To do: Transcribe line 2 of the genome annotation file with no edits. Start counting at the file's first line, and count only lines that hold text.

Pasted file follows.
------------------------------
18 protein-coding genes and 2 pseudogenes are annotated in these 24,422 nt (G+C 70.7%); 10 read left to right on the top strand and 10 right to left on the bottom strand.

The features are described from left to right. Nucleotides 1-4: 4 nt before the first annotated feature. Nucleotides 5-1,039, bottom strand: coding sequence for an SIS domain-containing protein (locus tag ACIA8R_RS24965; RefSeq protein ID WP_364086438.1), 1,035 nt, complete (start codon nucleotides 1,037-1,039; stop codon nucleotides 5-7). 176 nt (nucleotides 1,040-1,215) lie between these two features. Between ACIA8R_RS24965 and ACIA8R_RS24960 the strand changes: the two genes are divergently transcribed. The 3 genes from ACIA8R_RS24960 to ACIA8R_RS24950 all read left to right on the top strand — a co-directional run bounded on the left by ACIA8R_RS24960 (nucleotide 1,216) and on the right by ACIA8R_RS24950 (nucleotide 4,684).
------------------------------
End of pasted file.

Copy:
The features are described from left to right. Nucleotides 1-4: 4 nt before the first annotated feature. Nucleotides 5-1,039, bottom strand: coding sequence for an SIS domain-containing protein (locus tag ACIA8R_RS24965; RefSeq protein ID WP_364086438.1), 1,035 nt, complete (start codon nucleotides 1,037-1,039; stop codon nucleotides 5-7). 176 nt (nucleotides 1,040-1,215) lie between these two features. Between ACIA8R_RS24965 and ACIA8R_RS24960 the strand changes: the two genes are divergently transcribed. The 3 genes from ACIA8R_RS24960 to ACIA8R_RS24950 all read left to right on the top strand — a co-directional run bounded on the left by ACIA8R_RS24960 (nucleotide 1,216) and on the right by ACIA8R_RS24950 (nucleotide 4,684).